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Researchers find ethnic minorities are underrepresented in studies into multiple long-term health conditions

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New research shows that ethnic minorities are underrepresented in studies into multiple long-term conditions (MLTCs), despite being more likely to be affected.

A published in the Journal of the Royal Society of Medicine found a lack of reporting on ethnicity and underrepresentation of ethnic groups in intervention studies to improve the management of MLTCs.

The prevalence of MLTCs is escalating, due to aging populations and lifestyle shifts. In England, an estimated one in four adults have two or more long-term health conditions, impacting quality of life and . Ethnic minorities, previous research says, face an increased burden due to being more likely to experience higher levels of socioeconomic deprivation—a key determinant of the development of MLTCs.

The new review examined 13 intervention studies, encompassing more than 4,000 participants. The analysis revealed that only four out of 13 studies provided any information on the ethnic breakdown of the study population. Moreover, ethnic minority groups were underrepresented among the people who took part in the studies.

In eight of the 13 studies, there were selection biases whereby the inclusion criteria explicitly stated that participants must be able to speak English (or the country's national language) or have access to a translator. No studies reported any cultural adaptations or tailoring, such as the use of translators or translated materials.

Meanwhile, (SES) was reported in 12 out of 13 studies but representation of low SES groups varied across studies due to different measures being used. With low SES groups more likely to be affected by MLTCs, the paper calls for standardization and consistency in how SES is reported.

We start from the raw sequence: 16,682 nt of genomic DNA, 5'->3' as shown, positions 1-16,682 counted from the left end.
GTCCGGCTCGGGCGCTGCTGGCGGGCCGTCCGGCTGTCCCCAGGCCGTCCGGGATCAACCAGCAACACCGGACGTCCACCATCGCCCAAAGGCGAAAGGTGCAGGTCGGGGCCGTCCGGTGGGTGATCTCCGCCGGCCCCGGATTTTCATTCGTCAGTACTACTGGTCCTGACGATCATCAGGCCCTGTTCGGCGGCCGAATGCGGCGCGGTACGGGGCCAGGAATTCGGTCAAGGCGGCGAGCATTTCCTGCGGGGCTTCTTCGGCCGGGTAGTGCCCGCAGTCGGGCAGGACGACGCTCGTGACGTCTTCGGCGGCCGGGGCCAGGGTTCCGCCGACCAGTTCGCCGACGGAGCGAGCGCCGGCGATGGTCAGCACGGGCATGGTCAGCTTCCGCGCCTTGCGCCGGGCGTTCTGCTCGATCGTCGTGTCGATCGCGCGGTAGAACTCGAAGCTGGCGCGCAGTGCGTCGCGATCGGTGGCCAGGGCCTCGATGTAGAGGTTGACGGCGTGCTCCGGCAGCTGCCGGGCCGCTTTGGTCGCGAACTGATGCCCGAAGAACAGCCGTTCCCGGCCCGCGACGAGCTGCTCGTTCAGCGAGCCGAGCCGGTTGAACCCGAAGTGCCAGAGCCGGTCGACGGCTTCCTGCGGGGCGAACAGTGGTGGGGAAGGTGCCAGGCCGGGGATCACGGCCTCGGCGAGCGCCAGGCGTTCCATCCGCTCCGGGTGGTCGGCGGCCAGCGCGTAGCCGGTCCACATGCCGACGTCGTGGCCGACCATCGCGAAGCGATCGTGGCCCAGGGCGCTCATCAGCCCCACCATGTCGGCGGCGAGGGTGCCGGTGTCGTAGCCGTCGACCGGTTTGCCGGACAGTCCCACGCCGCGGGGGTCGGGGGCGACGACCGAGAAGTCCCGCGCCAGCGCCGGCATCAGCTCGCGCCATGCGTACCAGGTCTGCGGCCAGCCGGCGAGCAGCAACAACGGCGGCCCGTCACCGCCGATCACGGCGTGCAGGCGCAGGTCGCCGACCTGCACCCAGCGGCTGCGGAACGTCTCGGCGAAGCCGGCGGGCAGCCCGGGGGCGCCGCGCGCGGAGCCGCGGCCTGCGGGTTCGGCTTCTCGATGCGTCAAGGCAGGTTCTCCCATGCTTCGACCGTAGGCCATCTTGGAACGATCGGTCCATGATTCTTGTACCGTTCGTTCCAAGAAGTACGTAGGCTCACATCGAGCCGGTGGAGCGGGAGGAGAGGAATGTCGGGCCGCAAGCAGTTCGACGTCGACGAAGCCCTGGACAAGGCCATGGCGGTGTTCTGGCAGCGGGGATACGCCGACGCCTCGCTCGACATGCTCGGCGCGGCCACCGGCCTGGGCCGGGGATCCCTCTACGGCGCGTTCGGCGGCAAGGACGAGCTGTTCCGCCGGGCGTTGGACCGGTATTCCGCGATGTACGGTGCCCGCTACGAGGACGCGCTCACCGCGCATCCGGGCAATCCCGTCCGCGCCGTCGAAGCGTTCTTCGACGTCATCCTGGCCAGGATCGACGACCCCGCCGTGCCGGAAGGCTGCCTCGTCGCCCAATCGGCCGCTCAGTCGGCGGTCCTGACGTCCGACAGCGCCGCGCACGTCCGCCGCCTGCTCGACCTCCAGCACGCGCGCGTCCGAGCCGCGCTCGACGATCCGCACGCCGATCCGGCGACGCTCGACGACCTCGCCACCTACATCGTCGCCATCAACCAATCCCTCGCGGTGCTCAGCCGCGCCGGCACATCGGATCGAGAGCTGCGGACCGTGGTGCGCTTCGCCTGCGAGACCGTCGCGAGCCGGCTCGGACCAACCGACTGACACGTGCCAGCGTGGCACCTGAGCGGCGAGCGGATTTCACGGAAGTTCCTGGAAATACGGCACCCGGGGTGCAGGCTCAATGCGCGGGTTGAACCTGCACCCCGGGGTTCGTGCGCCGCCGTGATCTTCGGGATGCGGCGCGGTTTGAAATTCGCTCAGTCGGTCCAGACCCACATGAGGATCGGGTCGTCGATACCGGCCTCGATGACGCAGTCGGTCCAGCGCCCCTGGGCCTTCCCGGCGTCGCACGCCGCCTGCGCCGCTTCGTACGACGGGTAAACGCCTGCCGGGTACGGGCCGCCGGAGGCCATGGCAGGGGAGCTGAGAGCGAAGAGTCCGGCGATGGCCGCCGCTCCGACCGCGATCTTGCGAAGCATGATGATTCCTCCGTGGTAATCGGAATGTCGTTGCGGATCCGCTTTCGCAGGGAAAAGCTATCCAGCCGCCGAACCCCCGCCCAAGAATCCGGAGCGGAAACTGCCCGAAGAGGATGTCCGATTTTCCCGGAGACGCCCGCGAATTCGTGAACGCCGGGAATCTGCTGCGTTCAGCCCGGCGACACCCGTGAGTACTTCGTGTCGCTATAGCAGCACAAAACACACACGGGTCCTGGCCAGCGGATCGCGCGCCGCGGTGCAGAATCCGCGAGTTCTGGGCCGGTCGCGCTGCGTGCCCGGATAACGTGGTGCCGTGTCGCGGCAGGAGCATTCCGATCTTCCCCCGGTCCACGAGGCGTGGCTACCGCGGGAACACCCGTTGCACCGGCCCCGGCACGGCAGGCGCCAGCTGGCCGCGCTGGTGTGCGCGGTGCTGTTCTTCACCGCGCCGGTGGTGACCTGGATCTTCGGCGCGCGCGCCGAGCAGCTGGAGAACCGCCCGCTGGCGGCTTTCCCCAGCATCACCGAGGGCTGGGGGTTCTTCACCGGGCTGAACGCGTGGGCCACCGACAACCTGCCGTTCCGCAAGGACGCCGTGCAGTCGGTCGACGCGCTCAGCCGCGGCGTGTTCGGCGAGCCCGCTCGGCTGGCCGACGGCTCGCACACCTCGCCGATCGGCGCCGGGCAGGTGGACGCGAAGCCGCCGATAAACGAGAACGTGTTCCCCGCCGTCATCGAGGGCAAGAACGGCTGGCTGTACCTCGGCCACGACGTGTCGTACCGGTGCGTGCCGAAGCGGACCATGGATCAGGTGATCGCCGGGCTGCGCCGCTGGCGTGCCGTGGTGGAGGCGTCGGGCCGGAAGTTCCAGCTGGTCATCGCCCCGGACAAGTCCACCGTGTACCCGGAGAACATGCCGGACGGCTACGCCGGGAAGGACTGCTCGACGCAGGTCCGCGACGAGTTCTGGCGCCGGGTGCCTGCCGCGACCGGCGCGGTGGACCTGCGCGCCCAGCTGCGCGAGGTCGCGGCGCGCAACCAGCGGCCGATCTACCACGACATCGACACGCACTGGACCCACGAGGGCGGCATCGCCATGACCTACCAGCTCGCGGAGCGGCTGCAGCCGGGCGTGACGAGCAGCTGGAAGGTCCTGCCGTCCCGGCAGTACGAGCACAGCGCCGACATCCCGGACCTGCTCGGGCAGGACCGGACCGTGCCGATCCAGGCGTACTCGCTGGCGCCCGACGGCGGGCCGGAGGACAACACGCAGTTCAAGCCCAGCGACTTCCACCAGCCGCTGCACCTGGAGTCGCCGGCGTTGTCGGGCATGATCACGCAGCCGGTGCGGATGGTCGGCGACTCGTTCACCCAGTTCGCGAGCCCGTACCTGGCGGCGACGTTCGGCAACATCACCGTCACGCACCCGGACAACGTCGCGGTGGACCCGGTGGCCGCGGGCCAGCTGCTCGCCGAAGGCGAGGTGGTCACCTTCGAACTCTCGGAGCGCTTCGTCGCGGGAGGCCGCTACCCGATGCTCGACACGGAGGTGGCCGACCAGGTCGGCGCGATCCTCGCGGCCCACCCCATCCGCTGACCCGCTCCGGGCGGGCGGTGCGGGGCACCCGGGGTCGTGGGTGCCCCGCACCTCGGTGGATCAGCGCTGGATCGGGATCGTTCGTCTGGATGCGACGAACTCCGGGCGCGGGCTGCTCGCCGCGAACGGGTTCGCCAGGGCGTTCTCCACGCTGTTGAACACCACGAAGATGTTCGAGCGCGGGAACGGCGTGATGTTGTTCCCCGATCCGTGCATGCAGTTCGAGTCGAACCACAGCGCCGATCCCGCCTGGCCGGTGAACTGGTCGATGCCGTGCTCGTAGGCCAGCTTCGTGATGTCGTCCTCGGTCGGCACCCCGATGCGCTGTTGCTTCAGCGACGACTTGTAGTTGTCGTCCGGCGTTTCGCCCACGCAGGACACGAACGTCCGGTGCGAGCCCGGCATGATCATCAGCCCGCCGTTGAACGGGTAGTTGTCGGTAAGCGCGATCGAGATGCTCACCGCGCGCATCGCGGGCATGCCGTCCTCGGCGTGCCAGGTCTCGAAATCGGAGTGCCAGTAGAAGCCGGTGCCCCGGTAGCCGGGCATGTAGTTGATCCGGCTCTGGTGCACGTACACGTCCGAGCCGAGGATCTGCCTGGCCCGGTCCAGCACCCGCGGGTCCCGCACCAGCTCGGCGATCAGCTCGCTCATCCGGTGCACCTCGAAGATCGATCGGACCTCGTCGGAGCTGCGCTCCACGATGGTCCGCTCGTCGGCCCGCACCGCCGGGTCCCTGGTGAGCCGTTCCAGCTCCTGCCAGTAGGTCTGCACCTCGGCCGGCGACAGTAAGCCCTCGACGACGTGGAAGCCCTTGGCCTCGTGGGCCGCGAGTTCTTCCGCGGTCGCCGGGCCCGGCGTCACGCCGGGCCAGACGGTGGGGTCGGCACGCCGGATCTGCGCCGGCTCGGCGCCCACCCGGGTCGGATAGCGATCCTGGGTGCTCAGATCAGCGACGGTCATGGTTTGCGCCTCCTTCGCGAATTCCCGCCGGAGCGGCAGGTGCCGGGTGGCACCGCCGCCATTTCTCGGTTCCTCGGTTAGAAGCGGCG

The researchers said that it was important that reports on and includes the people whom it may most benefit. Lead researcher, Zara Kayani of the University of Leicester, said, "Ethnicity data should be recognized as being equally as important as reporting participants' sex and age. Better representation of underserved groups is needed in health research. This would contribute towards reducing health inequalities and would ensure health research is reflective of those groups who it may be most advantageous for."

The researchers concluded that future MLTC intervention studies should focus on improving the recruitment of ethnic minority groups, and ensure they report on the ethnicity of included participants. Low SES groups should also be represented in MLTC studies and efforts should be made to improve recruitment of these groups as studies of interventions may benefit these specific groups the most.

More information: Reporting and representation of underserved groups in intervention studies for patients with multiple long-term conditions: a systematic review, Journal of the Royal Society of Medicine (2024). DOI: 10.1177/01410768241233109

Provided by SAGE Publications
Citation: Researchers find ethnic minorities are underrepresented in studies into multiple long-term health conditions (2024, April 16) retrieved 28 May 2024 from
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